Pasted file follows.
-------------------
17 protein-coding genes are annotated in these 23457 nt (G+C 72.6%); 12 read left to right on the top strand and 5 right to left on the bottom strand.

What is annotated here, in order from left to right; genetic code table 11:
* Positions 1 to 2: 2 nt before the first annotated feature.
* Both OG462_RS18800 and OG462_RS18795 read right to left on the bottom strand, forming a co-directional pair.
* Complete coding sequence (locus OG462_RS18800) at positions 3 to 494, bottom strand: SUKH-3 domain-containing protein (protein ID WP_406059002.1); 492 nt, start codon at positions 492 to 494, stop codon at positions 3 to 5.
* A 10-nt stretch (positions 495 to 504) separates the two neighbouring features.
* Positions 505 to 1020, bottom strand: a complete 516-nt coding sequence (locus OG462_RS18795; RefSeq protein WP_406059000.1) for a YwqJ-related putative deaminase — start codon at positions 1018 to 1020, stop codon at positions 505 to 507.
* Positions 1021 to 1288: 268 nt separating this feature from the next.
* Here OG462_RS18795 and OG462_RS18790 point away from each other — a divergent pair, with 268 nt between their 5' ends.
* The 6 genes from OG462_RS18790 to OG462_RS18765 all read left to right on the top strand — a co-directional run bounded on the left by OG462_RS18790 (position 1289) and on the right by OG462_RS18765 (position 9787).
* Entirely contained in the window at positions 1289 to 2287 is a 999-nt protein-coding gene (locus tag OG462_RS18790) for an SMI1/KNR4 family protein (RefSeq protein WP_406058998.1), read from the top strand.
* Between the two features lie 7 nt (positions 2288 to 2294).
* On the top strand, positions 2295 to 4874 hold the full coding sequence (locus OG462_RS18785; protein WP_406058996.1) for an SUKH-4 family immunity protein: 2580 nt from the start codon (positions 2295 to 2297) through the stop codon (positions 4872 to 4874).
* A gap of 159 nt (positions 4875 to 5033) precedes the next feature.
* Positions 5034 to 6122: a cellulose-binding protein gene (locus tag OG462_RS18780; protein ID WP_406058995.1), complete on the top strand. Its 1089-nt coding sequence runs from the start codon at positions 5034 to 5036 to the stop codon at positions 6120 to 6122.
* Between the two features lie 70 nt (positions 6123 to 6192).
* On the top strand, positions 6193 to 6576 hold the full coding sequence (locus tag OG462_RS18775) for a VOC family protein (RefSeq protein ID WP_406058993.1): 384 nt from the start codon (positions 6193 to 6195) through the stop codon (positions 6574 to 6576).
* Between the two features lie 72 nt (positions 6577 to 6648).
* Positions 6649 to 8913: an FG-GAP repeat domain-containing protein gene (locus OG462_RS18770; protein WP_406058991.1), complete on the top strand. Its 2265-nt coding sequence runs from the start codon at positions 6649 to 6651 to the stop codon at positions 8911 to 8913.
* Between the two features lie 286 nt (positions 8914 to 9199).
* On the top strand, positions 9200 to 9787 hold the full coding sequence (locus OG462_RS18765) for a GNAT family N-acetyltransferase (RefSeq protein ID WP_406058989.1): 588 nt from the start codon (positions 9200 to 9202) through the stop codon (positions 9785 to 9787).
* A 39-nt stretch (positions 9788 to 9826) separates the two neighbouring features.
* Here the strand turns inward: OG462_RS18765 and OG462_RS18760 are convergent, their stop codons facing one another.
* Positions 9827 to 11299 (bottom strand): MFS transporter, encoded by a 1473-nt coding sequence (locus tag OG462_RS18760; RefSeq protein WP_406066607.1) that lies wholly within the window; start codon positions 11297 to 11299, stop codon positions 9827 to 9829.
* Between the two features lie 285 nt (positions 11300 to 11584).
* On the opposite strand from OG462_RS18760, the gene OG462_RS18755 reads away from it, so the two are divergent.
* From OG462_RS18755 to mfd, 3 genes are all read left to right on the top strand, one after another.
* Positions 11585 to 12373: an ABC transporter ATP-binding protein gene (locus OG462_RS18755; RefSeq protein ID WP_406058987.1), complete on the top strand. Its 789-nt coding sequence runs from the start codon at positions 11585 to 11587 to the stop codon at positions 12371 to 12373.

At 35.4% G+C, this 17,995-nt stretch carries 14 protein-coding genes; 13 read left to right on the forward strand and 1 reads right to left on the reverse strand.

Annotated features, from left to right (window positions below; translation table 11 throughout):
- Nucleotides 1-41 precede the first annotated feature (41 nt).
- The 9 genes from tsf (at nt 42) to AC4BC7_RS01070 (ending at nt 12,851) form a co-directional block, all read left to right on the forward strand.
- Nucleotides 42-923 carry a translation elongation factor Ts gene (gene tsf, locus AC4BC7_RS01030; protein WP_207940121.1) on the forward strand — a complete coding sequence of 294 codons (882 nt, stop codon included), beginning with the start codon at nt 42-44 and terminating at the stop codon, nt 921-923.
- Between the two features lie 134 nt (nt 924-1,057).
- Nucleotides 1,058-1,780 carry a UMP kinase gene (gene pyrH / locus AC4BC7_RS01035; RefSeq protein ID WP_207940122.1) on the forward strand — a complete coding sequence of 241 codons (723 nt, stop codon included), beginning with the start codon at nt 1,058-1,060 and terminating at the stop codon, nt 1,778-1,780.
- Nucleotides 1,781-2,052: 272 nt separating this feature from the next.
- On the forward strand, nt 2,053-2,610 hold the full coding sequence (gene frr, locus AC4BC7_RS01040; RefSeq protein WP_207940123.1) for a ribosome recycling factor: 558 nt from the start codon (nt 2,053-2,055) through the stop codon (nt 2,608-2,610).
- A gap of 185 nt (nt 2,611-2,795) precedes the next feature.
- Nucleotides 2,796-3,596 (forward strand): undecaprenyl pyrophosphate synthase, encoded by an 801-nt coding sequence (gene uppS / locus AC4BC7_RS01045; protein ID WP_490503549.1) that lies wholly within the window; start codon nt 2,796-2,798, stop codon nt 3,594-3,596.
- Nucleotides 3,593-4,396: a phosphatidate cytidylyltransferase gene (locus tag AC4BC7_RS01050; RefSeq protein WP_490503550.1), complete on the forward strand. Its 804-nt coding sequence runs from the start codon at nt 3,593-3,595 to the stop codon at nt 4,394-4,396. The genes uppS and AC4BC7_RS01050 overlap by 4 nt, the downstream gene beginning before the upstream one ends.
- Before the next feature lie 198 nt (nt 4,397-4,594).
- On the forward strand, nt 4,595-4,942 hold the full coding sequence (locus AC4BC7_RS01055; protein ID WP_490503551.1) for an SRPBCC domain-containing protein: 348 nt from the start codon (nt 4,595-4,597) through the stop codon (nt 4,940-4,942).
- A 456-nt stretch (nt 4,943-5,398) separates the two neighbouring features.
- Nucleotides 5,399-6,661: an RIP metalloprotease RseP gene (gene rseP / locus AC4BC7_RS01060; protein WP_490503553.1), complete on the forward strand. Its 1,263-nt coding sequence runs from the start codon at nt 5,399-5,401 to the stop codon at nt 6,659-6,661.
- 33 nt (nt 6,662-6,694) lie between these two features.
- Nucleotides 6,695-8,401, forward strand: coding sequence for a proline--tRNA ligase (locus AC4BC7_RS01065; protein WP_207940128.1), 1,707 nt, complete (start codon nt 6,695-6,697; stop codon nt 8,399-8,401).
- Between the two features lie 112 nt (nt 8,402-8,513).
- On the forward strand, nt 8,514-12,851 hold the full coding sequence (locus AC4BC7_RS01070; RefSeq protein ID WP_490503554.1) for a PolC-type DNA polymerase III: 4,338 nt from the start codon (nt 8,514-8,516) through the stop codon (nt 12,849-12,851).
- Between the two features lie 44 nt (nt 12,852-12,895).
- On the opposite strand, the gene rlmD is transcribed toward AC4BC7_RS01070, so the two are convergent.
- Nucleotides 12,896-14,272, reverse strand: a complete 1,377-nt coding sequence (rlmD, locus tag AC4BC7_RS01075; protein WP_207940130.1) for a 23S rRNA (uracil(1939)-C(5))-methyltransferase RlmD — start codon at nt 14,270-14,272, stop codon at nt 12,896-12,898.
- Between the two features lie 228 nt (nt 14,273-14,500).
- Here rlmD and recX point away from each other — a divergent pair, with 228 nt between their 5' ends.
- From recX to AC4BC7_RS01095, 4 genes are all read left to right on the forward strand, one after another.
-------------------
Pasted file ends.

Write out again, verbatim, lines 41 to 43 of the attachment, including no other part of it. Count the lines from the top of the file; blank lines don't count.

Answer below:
- Before the next feature lie 198 nt (nt 4,397-4,594).
- On the forward strand, nt 4,595-4,942 hold the full coding sequence (locus AC4BC7_RS01055; protein ID WP_490503551.1) for an SRPBCC domain-containing protein: 348 nt from the start codon (nt 4,595-4,597) through the stop codon (nt 4,940-4,942).
- A 456-nt stretch (nt 4,943-5,398) separates the two neighbouring features.